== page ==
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Radiotherapy Shows Benefit in Select Patients With Metastatic Prostate Cancer

Brandon Scalea
Published: Friday, Jan 04, 2019

Chris Parker, MD

Chris Parker, MD

Radiotherapy should be a standard treatment option for patients with newly diagnosed metastatic prostate cancer who have a low metastatic burden, said Chris Parker, MD.

In the multi-arm, phase III STAMPEDE trial, one arm of which was presented at the 2018 ESMO Congress, patients were randomized to receive either the standard of care or the standard of care plus radiotherapy. Standard treatment consisted of lifelong androgen deprivation therapy or docetaxel, and radiotherapy began ≤8 weeks after randomization or the introduction of docetaxel. The primary endpoints of the trial were failure-free survival (FFS) and overall survival (OS).

In the general cohort, radiotherapy improved FFS (HR, 0.68; 95% CI, 0.68-0.84), but not OS (HR, 0.92; 95% CI, 0.80-1.06). However, in a subgroup analysis of patients with low metastatic burden (n = 819), OS was improved by 32% (HR, 0.68; 95% CI, 0.52-0.90).

Additionally, there was no benefit observed in patients with high metastatic burden (HR, 1.07; 95% CI, 0.90-1.28).

In an interview with OncLive, Parker, who is the lead author of the study and a consultant clinical oncologist at The Royal Marsden NHS Foundation Trust in the United Kingdom, discussed the clinical implications of STAMPEDE and how radiotherapy fits into the treatment paradigm for these patients.

OncLive: Please provide some background to this study.

Parker: Men with metastatic prostate cancer have always been managed with systemic treatment only. They have not had specific treatment of the prostate unless they had symptoms of progressive disease. In terms of radiation therapy and surgery, it was palliation only. In some preclinical models, it looks like when you treat the primary cancer, the metastases actually slow down and you can improve survival. That was the hypothesis we wanted to test in this trial of men with newly diagnosed metastatic prostate cancer. Metastatic disease is, sadly, incurable and the average survival is around 4 years. There is clearly scope to improve that considerably. Radiotherapy is a very simple treatment and it is very well tolerated, so if it works, it is an important addition to treatment.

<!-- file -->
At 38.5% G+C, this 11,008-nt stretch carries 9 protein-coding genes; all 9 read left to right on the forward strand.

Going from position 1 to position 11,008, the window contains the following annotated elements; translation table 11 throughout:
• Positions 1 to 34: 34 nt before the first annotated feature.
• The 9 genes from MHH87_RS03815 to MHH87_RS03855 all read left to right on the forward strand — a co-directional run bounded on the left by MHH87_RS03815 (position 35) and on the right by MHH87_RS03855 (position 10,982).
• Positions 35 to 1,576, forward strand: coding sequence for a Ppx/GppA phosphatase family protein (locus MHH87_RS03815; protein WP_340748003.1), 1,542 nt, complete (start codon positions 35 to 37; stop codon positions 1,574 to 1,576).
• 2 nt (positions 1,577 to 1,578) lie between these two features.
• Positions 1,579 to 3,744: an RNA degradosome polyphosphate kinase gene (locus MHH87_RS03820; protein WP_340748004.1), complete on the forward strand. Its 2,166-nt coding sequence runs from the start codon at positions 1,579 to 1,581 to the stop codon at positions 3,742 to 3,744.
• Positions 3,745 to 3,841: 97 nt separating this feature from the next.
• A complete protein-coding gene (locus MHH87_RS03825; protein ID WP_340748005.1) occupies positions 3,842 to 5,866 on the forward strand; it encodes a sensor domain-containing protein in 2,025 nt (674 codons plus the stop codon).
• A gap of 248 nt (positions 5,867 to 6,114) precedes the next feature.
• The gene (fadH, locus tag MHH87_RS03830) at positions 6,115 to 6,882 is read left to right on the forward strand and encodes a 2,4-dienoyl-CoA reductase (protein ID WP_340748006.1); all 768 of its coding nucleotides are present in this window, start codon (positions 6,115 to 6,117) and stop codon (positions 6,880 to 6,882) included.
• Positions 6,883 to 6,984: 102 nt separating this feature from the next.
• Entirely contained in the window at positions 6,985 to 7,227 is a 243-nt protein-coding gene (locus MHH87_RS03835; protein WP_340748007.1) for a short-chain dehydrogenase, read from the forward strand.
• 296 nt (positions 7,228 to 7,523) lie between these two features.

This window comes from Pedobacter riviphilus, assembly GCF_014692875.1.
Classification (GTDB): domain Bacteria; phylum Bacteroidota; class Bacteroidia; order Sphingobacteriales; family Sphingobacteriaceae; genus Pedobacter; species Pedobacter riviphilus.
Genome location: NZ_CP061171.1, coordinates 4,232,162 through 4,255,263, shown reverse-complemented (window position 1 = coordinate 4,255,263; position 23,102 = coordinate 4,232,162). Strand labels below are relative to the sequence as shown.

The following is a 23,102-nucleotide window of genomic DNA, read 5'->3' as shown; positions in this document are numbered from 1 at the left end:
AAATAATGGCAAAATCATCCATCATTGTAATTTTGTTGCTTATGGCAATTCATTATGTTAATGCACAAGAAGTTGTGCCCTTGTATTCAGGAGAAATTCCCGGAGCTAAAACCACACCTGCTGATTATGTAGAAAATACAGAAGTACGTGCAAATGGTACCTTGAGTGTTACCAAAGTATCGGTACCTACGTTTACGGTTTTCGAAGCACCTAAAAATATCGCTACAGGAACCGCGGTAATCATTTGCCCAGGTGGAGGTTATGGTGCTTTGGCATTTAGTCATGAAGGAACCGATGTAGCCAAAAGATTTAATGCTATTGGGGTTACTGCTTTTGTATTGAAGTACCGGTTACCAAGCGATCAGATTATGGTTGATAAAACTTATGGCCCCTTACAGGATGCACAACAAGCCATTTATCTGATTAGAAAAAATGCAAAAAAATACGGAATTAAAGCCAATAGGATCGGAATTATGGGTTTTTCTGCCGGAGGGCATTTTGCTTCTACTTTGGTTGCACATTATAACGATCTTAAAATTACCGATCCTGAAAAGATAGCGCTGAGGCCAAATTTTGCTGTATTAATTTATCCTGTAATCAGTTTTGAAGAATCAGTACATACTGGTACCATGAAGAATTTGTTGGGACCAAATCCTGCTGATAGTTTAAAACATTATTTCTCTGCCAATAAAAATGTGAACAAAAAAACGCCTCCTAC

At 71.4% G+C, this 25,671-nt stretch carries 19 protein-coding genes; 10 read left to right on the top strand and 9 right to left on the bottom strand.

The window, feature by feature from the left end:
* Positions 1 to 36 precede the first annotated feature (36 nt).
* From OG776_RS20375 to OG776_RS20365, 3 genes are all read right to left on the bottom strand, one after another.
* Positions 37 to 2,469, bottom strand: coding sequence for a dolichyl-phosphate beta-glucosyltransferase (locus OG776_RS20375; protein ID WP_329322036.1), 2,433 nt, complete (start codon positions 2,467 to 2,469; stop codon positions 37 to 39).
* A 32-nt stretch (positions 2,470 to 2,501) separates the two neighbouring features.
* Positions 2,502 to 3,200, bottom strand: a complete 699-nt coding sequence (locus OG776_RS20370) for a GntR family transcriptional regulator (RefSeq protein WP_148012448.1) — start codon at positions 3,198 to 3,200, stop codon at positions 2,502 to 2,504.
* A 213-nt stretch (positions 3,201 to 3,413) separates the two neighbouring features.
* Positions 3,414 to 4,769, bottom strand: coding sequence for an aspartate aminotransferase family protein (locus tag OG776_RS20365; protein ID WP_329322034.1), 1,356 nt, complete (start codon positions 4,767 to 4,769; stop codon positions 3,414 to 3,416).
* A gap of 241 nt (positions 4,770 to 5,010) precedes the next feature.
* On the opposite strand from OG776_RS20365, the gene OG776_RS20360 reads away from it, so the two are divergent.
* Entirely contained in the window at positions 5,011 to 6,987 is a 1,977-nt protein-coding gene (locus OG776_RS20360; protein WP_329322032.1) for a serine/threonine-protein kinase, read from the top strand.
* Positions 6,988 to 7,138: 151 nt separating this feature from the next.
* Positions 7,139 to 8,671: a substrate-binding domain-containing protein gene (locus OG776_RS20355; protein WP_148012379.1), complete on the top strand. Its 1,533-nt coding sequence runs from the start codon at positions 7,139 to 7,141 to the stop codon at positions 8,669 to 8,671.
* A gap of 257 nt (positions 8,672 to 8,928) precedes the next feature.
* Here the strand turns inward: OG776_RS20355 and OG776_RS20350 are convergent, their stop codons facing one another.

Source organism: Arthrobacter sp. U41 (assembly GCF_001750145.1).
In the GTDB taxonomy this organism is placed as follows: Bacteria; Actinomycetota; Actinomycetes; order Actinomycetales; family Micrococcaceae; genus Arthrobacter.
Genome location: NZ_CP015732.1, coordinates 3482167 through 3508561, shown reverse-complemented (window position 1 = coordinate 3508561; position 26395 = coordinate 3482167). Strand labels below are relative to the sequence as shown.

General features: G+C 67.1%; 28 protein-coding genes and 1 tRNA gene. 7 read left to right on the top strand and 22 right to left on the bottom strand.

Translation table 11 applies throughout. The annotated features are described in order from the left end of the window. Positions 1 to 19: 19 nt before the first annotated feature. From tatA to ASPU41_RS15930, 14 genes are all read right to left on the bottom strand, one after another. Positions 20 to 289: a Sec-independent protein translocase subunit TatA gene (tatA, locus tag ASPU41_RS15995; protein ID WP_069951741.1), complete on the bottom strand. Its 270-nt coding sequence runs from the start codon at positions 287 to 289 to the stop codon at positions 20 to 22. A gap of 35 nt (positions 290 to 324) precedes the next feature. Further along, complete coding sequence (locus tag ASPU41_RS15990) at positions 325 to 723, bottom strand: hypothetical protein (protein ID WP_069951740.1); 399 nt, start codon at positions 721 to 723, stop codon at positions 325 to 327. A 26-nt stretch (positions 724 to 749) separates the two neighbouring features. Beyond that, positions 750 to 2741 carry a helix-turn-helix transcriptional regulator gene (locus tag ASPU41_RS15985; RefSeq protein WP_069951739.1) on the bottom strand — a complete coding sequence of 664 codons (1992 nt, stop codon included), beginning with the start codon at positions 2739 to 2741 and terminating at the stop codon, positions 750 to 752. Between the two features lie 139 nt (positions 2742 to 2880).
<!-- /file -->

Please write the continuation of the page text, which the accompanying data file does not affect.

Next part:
What were the findings?

The trial included just over 2000 patients and they were randomized to receive drug therapy alone or drug therapy plus radiation to the prostate. The primary endpoint was OS, and it was significantly improved by radiotherapy. The hazard ratio was 0.9. However, we did a prespecified subgroup analysis according to metastatic disease burden. In patients with high metastatic disease burden, the trial was completely negative. In patients with low metastases, we saw a benefit—about a 30% improvement in OS. 

What is your take-home message from these data?

I should perhaps start by saying some people are skeptical about subgroup analyses in general, but this particular subgroup finding is robust, and one can be confident about it. Our group meets the standard criteria in evaluating subgroup effects. In the future, prostate radiotherapy should be a standard treatment option for men with newly diagnosed metastatic prostate cancer and a low metastatic burden.

There is a second interesting message as well, and that includes men with pelvic node-positive prostate cancer. They were not included in the trial, but if you think about it, prostate radiotherapy improved survival in men with distant metastases; it should surely improve survival in men with regional metastases.

There is a third, more speculative message. That is, we have proven the principle that radiotherapy to the primary tumor improves survival. It is quite possible that this approach will be applicable to metastatic disease in other cancers. 

Our findings are sufficient to change clinical practice. When patients come to the clinic with newly diagnosed metastatic prostate cancer with low metastatic burden, they should receive radiotherapy. Going forward, there are a couple of other questions we should ask. Is there potential for radiotherapy to oligometastases? Also, can we expand this to other solid tumors? 
Parker CC, ND James, C Brawley, et al. Radiotherapy (RT) to the primary tumour for men with newly diagnosed metastatic prostate cancer (PCa): survival results from STAMPEDE (NCT00268476). In: Proceedings from the 2018 ESMO Congress; October 19-23, 2018; Munich, Germany. Abstract LBA5.



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